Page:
• We will get a deeper understanding of how we can handle silent and non-silent model failures in production as we go from being model-centric to data-centric.
  • Once that shift is over, we'll see a Cambrian explosion of model deployments of immense value to the real world.
  • The MLOps stack will come from the open-source movement.

Real-time ML

Where do you think the future of ML lies concerning batch inference, real-time inference, and real-time learning? Do you believe batch is a relic of the past, and NA is just slow at keeping up?

While it is way harder to do real-time machine learning (especially online training) than batch machine learning, it doesn't mean it is always appropriate to use real-time ML. Some use-cases are either unsuitable or not worth going the real-time route. E.g., when we were building a predictive maintenance system for my previous startup, I did not need to build a real-time component into the system because the training happened, let's say, once a week, and inference occurred once a day. There was no need to tackle that challenge because the use case did not call for it. More complicated doesn't always mean better :)

Conversely, recommender systems, the classical real-time use case, greatly benefit from real-time ML technology, and therefore those ML teams implementing it should be paying attention to the trends.

I always point to Chip Huyen's real-time ML blog whenever this topic is broached. She did a good job summarizing the challenges we face in adopting real-time ML in the industry. I'd say we are still five or so years away from mass adoption.

    MLOps tools

    How many tools are too many? Do you think there is a limit to the number of tools ML teams can use in their workflow? Is it 5, 10, or 25?

    The question is "What does it mean to be a tool in the workflow?" Is Git a tool? GitHub? The cloud infrastructure? It's hard to distinguish unless we have a precise definition.

    Even if I had a precise definition, I think I wouldn't be able to answer this question differently than "It depends." I've talked to teams who've had maybe 50 tools, and all of them are out of necessity. Others are on the lower end, and that, I'd say, isn't too bad a decision (especially if you're early). I think what's more important is not to get locked into certain decisions because teams often switch stacks entirely in 1 to 2 years on average.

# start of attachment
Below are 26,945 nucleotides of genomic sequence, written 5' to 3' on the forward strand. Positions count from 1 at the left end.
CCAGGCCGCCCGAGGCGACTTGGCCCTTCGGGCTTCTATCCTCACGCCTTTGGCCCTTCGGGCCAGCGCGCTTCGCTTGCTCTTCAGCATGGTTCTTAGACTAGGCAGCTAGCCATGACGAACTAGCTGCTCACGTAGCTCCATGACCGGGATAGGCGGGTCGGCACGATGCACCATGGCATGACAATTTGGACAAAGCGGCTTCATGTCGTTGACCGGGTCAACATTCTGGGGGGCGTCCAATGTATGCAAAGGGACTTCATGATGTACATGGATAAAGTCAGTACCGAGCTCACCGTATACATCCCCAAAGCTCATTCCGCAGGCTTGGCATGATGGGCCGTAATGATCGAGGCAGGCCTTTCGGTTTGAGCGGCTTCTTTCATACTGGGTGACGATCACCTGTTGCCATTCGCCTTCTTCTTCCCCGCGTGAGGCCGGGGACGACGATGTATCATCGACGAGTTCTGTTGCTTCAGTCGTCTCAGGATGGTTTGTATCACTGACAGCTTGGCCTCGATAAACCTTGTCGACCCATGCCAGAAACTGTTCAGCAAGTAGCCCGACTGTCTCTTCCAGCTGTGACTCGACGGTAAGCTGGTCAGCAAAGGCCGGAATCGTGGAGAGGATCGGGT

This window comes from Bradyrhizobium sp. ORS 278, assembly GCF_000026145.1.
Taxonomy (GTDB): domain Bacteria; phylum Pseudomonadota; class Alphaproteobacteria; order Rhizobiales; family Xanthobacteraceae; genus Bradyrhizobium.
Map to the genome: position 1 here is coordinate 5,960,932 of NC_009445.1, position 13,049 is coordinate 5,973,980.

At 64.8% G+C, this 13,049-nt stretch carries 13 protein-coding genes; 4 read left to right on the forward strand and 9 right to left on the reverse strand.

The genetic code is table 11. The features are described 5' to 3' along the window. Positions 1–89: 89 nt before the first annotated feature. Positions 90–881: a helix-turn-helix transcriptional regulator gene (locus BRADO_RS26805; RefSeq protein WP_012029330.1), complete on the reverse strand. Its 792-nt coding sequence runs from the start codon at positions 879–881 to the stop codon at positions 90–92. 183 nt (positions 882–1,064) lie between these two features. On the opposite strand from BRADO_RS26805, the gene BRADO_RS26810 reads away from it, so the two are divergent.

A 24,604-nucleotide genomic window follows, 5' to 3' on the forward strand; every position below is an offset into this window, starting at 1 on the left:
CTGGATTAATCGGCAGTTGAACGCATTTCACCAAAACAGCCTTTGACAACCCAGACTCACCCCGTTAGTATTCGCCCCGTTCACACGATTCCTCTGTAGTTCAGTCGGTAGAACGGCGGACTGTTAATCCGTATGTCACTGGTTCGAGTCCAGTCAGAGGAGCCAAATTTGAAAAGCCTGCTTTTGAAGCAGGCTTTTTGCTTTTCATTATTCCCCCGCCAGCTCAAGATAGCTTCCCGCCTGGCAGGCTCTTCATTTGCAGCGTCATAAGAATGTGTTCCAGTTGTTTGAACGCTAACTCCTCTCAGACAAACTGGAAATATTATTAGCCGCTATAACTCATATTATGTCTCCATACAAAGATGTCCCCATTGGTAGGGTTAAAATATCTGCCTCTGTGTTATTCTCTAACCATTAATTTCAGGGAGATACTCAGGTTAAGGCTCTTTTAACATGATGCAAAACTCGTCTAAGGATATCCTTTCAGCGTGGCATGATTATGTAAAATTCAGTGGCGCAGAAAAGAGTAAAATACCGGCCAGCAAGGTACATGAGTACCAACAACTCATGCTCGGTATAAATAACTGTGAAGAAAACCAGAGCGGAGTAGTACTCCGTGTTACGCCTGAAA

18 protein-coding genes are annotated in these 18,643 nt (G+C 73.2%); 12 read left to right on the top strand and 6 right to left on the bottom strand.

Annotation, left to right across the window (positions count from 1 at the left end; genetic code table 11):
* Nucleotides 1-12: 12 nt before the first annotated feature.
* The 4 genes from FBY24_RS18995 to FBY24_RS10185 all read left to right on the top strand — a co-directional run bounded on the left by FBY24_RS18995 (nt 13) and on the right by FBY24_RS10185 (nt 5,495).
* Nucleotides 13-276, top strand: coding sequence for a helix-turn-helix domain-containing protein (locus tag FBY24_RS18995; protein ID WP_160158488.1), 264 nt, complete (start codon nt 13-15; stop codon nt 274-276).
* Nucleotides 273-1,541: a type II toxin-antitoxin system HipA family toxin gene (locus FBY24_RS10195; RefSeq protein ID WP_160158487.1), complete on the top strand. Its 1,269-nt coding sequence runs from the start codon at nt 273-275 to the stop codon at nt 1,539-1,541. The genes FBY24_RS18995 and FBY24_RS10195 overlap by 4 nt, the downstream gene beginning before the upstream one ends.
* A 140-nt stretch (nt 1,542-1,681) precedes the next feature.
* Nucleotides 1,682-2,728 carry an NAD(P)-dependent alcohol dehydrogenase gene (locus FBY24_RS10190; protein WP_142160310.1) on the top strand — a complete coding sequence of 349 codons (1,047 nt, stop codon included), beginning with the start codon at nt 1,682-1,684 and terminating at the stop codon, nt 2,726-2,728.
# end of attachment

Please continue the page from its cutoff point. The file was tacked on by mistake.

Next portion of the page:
We all do the same steps: 1) pre-processing steps (handling missing data, formatting, dealing with outliers, etc.), 2) train models and 3) test. Is there an easy way to build pipelines and automate this stuff?

    There are many pipeline-ing tools out there that do a good job of helping with all this. I'll be shameless and say try ZenML. It's an MLOps framework that lets you create portable and simple MLOps pipelines. Its geared toward data scientists and ML workflows in particular. If you cant make it work, let me know! :)

    I didn't know too much about MLOps when I joined ZenML. But in my first week, I remember you were already singing the praises of Evidently as a great open-source tool. What was it that got you so excited about what the team was building?

    When we first met, it was not long after I met Elena Samuylova and Emeli Dral, co-founders of Evidently AI, for the first time. I was struck by how similar both our teams' backgrounds were. Both came from solving industrial ML challenges, saw the lack of simplicity in the market, and believed in open-source.

    It was the focus on simplicity that made me believe in Evidently. I'd seen many other platforms do similar things but Evidently was similar to how I'd want it to work in an ML pipeline. I also felt like we started at the same time, so there was a certain camaraderie there. I hope that's still alive within both teams.

    In our company, we have not yet made a move to Kubernetes (and it is pretty daunting). Is ZenML still a facilitator for us to programmatically serve ML models, maybe interacting with the Docker daemon?